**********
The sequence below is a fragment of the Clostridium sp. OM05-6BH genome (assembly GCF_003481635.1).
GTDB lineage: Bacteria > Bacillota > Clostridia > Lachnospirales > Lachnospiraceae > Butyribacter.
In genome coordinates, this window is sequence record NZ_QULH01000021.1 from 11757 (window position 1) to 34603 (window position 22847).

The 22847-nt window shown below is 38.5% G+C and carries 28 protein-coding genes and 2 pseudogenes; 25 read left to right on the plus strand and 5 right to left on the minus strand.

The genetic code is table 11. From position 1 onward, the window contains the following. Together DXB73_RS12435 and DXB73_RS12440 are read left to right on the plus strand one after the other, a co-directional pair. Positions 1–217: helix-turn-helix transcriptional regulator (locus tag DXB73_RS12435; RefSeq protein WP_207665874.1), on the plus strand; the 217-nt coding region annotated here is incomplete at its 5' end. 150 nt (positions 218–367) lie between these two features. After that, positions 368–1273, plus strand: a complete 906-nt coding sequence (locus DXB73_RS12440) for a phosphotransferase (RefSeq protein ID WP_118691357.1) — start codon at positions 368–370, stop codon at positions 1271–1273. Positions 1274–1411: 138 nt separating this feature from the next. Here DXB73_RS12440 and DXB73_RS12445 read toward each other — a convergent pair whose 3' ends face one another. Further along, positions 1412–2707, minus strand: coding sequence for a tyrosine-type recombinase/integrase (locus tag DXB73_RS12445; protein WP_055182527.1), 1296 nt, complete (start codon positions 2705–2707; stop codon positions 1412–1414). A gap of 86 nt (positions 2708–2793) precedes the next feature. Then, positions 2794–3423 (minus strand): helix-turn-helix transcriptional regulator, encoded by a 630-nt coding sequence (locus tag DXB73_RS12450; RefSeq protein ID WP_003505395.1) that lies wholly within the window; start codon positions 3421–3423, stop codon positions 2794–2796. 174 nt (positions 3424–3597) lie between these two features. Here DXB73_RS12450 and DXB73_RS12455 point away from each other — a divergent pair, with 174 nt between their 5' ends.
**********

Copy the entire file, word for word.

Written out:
The sequence below is a fragment of the Clostridium sp. OM05-6BH genome (assembly GCF_003481635.1).
GTDB lineage: Bacteria > Bacillota > Clostridia > Lachnospirales > Lachnospiraceae > Butyribacter.
In genome coordinates, this window is sequence record NZ_QULH01000021.1 from 11757 (window position 1) to 34603 (window position 22847).

The 22847-nt window shown below is 38.5% G+C and carries 28 protein-coding genes and 2 pseudogenes; 25 read left to right on the plus strand and 5 right to left on the minus strand.

The genetic code is table 11. From position 1 onward, the window contains the following. Together DXB73_RS12435 and DXB73_RS12440 are read left to right on the plus strand one after the other, a co-directional pair. Positions 1–217: helix-turn-helix transcriptional regulator (locus tag DXB73_RS12435; RefSeq protein WP_207665874.1), on the plus strand; the 217-nt coding region annotated here is incomplete at its 5' end. 150 nt (positions 218–367) lie between these two features. After that, positions 368–1273, plus strand: a complete 906-nt coding sequence (locus DXB73_RS12440) for a phosphotransferase (RefSeq protein ID WP_118691357.1) — start codon at positions 368–370, stop codon at positions 1271–1273. Positions 1274–1411: 138 nt separating this feature from the next. Here DXB73_RS12440 and DXB73_RS12445 read toward each other — a convergent pair whose 3' ends face one another. Further along, positions 1412–2707, minus strand: coding sequence for a tyrosine-type recombinase/integrase (locus tag DXB73_RS12445; protein WP_055182527.1), 1296 nt, complete (start codon positions 2705–2707; stop codon positions 1412–1414). A gap of 86 nt (positions 2708–2793) precedes the next feature. Then, positions 2794–3423 (minus strand): helix-turn-helix transcriptional regulator, encoded by a 630-nt coding sequence (locus tag DXB73_RS12450; RefSeq protein ID WP_003505395.1) that lies wholly within the window; start codon positions 3421–3423, stop codon positions 2794–2796. 174 nt (positions 3424–3597) lie between these two features. Here DXB73_RS12450 and DXB73_RS12455 point away from each other — a divergent pair, with 174 nt between their 5' ends.